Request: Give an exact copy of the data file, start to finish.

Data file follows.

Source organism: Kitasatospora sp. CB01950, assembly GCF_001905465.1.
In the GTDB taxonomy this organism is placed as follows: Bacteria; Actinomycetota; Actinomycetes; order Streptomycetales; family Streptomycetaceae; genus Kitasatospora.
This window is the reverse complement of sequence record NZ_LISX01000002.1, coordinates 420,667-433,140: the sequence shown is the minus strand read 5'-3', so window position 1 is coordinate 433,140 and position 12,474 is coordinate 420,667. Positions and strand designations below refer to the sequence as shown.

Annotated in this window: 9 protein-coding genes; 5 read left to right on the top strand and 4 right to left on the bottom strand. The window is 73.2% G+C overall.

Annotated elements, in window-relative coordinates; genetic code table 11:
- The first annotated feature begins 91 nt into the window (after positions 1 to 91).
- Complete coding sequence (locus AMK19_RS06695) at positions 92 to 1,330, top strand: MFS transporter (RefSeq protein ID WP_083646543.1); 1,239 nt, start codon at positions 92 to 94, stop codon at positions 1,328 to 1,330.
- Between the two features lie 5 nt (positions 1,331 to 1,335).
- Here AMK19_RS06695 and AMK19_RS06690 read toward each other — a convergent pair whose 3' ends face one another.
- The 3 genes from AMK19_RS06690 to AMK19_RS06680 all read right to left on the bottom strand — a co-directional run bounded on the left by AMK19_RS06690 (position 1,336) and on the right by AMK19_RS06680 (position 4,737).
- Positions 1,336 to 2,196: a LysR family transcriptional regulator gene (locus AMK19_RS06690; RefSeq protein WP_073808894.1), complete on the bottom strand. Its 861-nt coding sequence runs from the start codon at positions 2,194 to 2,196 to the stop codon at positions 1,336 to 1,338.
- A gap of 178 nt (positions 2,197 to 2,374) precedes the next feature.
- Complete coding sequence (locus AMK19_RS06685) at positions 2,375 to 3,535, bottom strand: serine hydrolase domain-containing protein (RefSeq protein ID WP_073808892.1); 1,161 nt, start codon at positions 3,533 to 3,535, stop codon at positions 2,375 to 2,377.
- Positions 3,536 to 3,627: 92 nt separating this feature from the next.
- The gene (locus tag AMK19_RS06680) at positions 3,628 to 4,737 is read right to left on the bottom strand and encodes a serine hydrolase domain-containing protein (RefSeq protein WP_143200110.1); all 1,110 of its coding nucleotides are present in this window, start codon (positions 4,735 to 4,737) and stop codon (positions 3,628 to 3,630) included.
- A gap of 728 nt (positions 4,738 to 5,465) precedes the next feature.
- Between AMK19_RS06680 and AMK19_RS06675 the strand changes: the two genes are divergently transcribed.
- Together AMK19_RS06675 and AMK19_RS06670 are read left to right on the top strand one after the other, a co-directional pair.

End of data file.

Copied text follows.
Source organism: Kitasatospora sp. CB01950, assembly GCF_001905465.1.
In the GTDB taxonomy this organism is placed as follows: Bacteria; Actinomycetota; Actinomycetes; order Streptomycetales; family Streptomycetaceae; genus Kitasatospora.
This window is the reverse complement of sequence record NZ_LISX01000002.1, coordinates 420,667-433,140: the sequence shown is the minus strand read 5'-3', so window position 1 is coordinate 433,140 and position 12,474 is coordinate 420,667. Positions and strand designations below refer to the sequence as shown.

Annotated in this window: 9 protein-coding genes; 5 read left to right on the top strand and 4 right to left on the bottom strand. The window is 73.2% G+C overall.

Annotated elements, in window-relative coordinates; genetic code table 11:
- The first annotated feature begins 91 nt into the window (after positions 1 to 91).
- Complete coding sequence (locus AMK19_RS06695) at positions 92 to 1,330, top strand: MFS transporter (RefSeq protein ID WP_083646543.1); 1,239 nt, start codon at positions 92 to 94, stop codon at positions 1,328 to 1,330.
- Between the two features lie 5 nt (positions 1,331 to 1,335).
- Here AMK19_RS06695 and AMK19_RS06690 read toward each other — a convergent pair whose 3' ends face one another.
- The 3 genes from AMK19_RS06690 to AMK19_RS06680 all read right to left on the bottom strand — a co-directional run bounded on the left by AMK19_RS06690 (position 1,336) and on the right by AMK19_RS06680 (position 4,737).
- Positions 1,336 to 2,196: a LysR family transcriptional regulator gene (locus AMK19_RS06690; RefSeq protein WP_073808894.1), complete on the bottom strand. Its 861-nt coding sequence runs from the start codon at positions 2,194 to 2,196 to the stop codon at positions 1,336 to 1,338.
- A gap of 178 nt (positions 2,197 to 2,374) precedes the next feature.
- Complete coding sequence (locus AMK19_RS06685) at positions 2,375 to 3,535, bottom strand: serine hydrolase domain-containing protein (RefSeq protein ID WP_073808892.1); 1,161 nt, start codon at positions 3,533 to 3,535, stop codon at positions 2,375 to 2,377.
- Positions 3,536 to 3,627: 92 nt separating this feature from the next.
- The gene (locus tag AMK19_RS06680) at positions 3,628 to 4,737 is read right to left on the bottom strand and encodes a serine hydrolase domain-containing protein (RefSeq protein WP_143200110.1); all 1,110 of its coding nucleotides are present in this window, start codon (positions 4,735 to 4,737) and stop codon (positions 3,628 to 3,630) included.
- A gap of 728 nt (positions 4,738 to 5,465) precedes the next feature.
- Between AMK19_RS06680 and AMK19_RS06675 the strand changes: the two genes are divergently transcribed.
- Together AMK19_RS06675 and AMK19_RS06670 are read left to right on the top strand one after the other, a co-directional pair.